Condo Buying Experiences

Old Jun 23rd, 2005, 04:41 AM
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Condo Buying Experiences

OK who has made the plunge and purchased a condo in Florida as a second/winter home. Interested in any stories and advice on this matter especially areas that are still reasonable and affordable close to water, rentable when not being used, and built to resist those nasty hurricane winds. Tell us all about it please.
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Old Jun 23rd, 2005, 05:07 AM
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Just remember if you're anywhere near the water it isn't just wind you have to worry about in a hurricane. Most of the damage along the coast is from tidal surge, not wind. And if you manage to find an affordable place right now be sure and share it with everyone else!
 
Old Jun 23rd, 2005, 05:27 AM
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OK, always willing to help a fellow plunger. This'll probably be more long-winded than it needs to be.

1. Prices. You may have missed the boat on "reasonable" and "affordable" places near the water. Although I guess it depends on your defintion of the terms. About three years ago, you could have bought a decent place near the water in some nice parts of FL for $160K-$175K new construction. Today, you'll be lucky of you find the same thing for double that. If that fits your idea of "reasonable" and "affordable," congratulations.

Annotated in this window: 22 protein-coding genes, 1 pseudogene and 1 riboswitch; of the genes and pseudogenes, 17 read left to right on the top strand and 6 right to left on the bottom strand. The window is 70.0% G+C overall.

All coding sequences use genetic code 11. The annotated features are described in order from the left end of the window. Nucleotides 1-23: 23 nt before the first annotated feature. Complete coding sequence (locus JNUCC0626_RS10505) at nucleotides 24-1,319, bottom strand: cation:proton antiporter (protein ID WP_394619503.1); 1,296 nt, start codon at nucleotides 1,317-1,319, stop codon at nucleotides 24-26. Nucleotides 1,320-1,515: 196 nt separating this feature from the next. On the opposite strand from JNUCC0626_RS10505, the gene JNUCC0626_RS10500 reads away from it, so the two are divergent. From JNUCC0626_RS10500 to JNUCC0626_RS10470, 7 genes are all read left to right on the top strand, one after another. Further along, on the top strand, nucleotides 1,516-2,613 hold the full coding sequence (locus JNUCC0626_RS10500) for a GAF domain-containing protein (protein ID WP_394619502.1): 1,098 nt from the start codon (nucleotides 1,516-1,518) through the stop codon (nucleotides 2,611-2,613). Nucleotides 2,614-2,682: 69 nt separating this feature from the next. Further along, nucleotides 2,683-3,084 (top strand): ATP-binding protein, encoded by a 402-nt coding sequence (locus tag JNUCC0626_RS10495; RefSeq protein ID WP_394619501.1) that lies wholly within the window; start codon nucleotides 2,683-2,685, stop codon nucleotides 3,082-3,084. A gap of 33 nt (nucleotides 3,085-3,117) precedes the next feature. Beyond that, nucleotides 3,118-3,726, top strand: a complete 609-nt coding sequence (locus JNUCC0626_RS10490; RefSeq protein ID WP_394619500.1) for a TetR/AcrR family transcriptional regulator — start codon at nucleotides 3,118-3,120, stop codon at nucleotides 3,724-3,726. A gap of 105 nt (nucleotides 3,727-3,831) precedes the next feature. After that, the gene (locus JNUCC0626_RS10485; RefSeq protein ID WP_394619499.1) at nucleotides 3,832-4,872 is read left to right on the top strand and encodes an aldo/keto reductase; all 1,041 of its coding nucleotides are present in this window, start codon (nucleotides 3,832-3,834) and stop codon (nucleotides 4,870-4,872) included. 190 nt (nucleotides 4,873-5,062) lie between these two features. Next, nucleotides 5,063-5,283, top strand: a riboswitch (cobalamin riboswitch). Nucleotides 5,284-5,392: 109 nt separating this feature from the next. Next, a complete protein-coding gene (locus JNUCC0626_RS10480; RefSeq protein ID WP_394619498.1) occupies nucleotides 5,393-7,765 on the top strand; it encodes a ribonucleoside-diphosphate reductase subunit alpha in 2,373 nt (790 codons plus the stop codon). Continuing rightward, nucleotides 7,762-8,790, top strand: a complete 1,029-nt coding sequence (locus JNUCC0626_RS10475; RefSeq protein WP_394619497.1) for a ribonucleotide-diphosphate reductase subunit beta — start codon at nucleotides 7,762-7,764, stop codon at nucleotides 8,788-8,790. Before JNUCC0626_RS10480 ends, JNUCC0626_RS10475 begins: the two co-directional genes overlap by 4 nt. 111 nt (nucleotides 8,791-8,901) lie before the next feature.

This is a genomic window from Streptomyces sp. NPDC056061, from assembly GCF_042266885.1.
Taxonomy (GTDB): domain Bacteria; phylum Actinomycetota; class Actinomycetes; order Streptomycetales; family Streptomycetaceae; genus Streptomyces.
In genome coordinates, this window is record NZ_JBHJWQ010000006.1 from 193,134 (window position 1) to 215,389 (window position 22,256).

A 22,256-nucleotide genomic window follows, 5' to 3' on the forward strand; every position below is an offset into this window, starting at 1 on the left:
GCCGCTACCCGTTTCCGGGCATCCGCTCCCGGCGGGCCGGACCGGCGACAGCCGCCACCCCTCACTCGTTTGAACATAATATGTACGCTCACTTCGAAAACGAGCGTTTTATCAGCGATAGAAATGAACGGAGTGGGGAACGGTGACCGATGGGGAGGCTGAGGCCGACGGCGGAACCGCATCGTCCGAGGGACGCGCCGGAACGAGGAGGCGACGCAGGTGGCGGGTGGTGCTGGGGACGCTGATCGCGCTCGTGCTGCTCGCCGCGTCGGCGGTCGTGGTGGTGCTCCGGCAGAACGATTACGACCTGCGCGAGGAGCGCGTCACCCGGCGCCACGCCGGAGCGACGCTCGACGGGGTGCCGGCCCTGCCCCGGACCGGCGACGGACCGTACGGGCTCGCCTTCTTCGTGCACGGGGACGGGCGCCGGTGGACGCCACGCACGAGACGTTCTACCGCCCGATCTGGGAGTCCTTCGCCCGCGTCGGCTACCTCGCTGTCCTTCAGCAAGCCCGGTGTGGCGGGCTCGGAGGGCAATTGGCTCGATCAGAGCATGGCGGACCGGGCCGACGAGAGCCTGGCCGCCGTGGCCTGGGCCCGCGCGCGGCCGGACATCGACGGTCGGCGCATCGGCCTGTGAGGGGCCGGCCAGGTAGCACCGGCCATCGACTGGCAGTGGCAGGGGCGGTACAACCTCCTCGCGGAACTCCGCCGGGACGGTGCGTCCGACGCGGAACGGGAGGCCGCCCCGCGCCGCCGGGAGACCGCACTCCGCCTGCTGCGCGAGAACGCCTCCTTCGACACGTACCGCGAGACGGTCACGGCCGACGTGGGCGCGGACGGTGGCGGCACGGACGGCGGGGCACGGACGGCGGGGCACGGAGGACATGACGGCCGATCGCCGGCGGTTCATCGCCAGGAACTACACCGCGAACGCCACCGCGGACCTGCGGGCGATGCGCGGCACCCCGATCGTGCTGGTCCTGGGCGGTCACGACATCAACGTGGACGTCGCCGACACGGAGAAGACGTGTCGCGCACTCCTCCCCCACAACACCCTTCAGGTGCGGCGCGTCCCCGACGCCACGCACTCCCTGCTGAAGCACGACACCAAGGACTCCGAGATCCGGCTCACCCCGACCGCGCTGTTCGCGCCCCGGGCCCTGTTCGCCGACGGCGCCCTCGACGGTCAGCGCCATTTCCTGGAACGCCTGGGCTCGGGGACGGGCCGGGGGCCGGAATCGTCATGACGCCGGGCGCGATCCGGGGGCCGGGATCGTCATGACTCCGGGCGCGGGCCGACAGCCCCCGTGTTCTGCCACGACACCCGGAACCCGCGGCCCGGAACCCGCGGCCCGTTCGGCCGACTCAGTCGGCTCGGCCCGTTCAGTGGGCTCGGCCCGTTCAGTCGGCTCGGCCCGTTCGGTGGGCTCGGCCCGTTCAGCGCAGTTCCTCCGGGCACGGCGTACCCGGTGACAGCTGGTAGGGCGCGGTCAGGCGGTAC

2. Hurricances. Ah, we know them well. Disagree with the previous poster about tidal surge v. wind, although it probably depends where you are. On much of the central east coast, most of the damage was from wind (and rainwater that seeped in because of wind damage). We were lucky: minor roof damage that cost about $300 to fix, and no water damage. There was an article in Space Coast Living magazine (I know the publisher) that described what roofs held up best. Tile, if built right, did OK (that's us) if the underlayment is well built and waterproof. The solid metal roofs did best, however. I should mention that our builder, whom we know, has a house on the beach that suffered major wind and water damage, so if the builder can't prevent it to his own house, who can? When you have driving rains and 110-MPH winds, you have a problem.